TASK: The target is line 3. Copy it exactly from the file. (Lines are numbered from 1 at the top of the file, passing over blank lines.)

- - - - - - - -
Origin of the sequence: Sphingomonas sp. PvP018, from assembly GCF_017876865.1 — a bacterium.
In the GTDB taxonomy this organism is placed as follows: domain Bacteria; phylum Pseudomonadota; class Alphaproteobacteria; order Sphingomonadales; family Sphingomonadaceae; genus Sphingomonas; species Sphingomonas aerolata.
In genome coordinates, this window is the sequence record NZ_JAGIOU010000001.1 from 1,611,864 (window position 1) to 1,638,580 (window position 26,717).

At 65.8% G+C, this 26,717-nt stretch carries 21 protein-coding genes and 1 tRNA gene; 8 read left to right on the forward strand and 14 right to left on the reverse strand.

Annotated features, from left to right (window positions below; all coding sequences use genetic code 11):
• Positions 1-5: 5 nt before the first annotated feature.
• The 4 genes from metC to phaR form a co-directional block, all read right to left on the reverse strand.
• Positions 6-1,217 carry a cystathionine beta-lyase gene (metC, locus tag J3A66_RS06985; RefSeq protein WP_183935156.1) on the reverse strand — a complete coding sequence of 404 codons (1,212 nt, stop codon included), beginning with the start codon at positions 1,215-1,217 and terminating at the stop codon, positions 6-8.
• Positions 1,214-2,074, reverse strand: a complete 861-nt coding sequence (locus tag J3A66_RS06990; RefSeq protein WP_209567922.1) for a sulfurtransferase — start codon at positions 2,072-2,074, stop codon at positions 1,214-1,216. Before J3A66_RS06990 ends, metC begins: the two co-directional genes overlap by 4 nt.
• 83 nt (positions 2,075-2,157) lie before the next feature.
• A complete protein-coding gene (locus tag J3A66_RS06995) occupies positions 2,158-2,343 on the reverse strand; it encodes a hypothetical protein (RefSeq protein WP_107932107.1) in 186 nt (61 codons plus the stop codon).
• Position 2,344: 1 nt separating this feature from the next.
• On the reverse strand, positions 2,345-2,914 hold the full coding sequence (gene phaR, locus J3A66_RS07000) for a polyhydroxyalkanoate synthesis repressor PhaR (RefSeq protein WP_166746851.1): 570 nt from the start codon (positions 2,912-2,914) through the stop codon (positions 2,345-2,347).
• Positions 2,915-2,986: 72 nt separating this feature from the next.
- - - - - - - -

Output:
In genome coordinates, this window is the sequence record NZ_JAGIOU010000001.1 from 1,611,864 (window position 1) to 1,638,580 (window position 26,717).